Hawaii lawmaker proposes taxing vacation packages in Las Vegas, other legal gambling destinations
LAS VEGAS, Nev. (FOX5) - Hawaii lawmakers are eyeing changes that could make a trip to Las Vegas more expensive for Islanders.
The bill proposed by state senator Stanley Chang argues that Hawaii residents spend hundreds of millions of dollars in gambling in other places like Las Vegas, and in return, there’s no benefit to Hawaii.
“Hawaii is a non-gambling state, but that doesn’t mean that we don’t have a problem with gambling addiction,” Chang said.
The bill originally included banning advertisements for all Vegas casinos and hotels. That portion was eliminated Thursday after the state attorney general said that would be unconstitutional.
However, lawmakers are moving forward with the proposed 30 percent tax on vacation packages that promote gambling.
“Those room nights for example will provide a revenue stream to address gambling addiction here in Hawaii,” Chang said.
No hotel is more popular for Hawaii tourists than The California in downtown Las Vegas.
“It is an ingrained part of the culture at this point to want to vacation in Las Vegas,” professor of anthropology at Saint Mary’s College of California Cynthia Van Gilder said.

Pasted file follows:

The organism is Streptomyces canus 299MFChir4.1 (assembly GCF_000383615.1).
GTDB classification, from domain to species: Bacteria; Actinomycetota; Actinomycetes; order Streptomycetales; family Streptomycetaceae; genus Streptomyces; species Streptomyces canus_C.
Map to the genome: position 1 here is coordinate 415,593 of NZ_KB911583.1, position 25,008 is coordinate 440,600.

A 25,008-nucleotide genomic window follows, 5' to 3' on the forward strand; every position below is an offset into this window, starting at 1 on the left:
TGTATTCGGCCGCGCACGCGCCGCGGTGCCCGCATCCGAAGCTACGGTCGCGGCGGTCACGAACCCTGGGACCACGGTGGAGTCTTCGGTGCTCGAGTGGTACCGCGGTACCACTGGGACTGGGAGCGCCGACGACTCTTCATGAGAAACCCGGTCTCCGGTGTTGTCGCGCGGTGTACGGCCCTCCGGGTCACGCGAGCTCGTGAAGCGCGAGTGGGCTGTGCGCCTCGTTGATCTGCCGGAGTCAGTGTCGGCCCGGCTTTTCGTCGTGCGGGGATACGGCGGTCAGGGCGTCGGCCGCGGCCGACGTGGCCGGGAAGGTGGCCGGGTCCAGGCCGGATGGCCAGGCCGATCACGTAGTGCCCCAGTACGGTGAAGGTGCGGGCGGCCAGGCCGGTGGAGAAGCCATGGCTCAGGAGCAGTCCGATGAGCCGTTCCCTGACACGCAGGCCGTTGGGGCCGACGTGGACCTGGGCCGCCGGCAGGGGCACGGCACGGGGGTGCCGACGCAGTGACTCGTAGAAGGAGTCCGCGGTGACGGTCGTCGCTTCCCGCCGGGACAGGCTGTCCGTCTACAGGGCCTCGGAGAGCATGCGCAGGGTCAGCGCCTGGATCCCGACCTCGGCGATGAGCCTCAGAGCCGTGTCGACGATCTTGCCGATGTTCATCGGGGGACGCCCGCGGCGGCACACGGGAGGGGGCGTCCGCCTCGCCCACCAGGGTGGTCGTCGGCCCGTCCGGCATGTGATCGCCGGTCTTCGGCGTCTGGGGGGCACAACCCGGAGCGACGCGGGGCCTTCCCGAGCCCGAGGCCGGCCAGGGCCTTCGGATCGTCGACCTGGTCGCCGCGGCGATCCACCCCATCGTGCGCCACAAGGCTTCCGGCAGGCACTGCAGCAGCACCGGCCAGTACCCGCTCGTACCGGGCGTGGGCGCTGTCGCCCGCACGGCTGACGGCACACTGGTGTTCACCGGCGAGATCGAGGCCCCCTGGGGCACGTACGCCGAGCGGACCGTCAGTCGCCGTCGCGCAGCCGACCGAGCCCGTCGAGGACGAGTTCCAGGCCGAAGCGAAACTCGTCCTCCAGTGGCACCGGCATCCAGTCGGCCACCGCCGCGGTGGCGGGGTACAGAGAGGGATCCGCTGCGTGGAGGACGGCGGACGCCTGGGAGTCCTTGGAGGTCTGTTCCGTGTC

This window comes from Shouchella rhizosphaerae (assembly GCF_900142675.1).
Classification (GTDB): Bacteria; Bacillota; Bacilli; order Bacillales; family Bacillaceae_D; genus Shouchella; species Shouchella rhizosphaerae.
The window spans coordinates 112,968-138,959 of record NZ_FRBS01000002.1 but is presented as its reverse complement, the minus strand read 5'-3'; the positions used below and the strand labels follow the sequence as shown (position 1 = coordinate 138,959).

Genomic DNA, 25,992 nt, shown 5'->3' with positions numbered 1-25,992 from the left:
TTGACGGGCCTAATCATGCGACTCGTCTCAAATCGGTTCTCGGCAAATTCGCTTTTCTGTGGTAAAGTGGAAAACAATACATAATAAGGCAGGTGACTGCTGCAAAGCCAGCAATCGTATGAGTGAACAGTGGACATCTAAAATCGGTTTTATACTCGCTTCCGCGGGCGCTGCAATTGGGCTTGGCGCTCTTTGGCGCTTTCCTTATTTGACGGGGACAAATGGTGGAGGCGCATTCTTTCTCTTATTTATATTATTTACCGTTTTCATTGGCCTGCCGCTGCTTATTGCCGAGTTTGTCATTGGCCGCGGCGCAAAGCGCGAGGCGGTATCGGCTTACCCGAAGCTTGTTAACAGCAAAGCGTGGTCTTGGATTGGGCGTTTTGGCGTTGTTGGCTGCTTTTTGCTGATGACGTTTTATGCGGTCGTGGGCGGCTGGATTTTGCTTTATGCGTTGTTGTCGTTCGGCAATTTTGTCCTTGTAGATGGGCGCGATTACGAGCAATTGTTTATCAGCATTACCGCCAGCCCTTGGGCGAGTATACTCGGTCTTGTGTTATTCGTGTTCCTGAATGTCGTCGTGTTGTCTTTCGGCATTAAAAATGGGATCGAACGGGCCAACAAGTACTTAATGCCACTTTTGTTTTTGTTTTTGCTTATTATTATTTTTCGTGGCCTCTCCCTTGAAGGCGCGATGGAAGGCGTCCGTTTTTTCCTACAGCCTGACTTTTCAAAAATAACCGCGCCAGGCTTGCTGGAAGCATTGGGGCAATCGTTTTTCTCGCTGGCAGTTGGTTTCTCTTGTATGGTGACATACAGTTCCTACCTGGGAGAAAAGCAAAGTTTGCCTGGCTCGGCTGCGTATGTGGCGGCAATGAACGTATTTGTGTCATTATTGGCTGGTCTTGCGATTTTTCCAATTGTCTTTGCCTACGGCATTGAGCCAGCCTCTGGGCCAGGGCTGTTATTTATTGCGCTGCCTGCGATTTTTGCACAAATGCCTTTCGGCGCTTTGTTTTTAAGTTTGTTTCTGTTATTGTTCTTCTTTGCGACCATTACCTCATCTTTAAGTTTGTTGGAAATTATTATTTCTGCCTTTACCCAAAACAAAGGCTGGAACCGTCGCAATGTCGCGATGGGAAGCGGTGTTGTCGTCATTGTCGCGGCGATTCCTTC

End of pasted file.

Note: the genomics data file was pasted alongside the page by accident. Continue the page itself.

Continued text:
In 2018, as a fellow at UNLV, Van Gilder published a detailed report on Hawaiian gaming tourism and The California Hotel.
They found that Boyd Gaming, which owns ‘The Cal’, chartered four planes a week from Hawaii as part of the vacation package.
“Packages are extremely popular for folks who stay at The Cal,” Van Gilder said.
Van Gilder believes a 30 percent tax would price some out but wouldn’t change the desire to vacation in Las Vegas.
She thinks The Cal would remain popular, but it could impact secondary properties for Hawaii tourists like Fremont Casino and Hotel.
Hawaii lawmakers voted to keep the tax alive to fund research and addiction programs, but the amount could change.
Legal challenges could prevent the bill from moving forward.
A national expert told senators that little is known about gambling addiction in Hawaii.
“We need to do a better job of even taking the temperature,” Ray Cho from Rutgers Center on Gambling Studies said. “The Department of Health said it has no data on gambling addiction in Hawaii.”
Boyd Gaming opposes the bill and told FOX5 Wednesday that the section on advertising raised constitutional concerns. With the changes to the proposal, a spokesperson told FOX5 Thursday they are reviewing the revised legislation.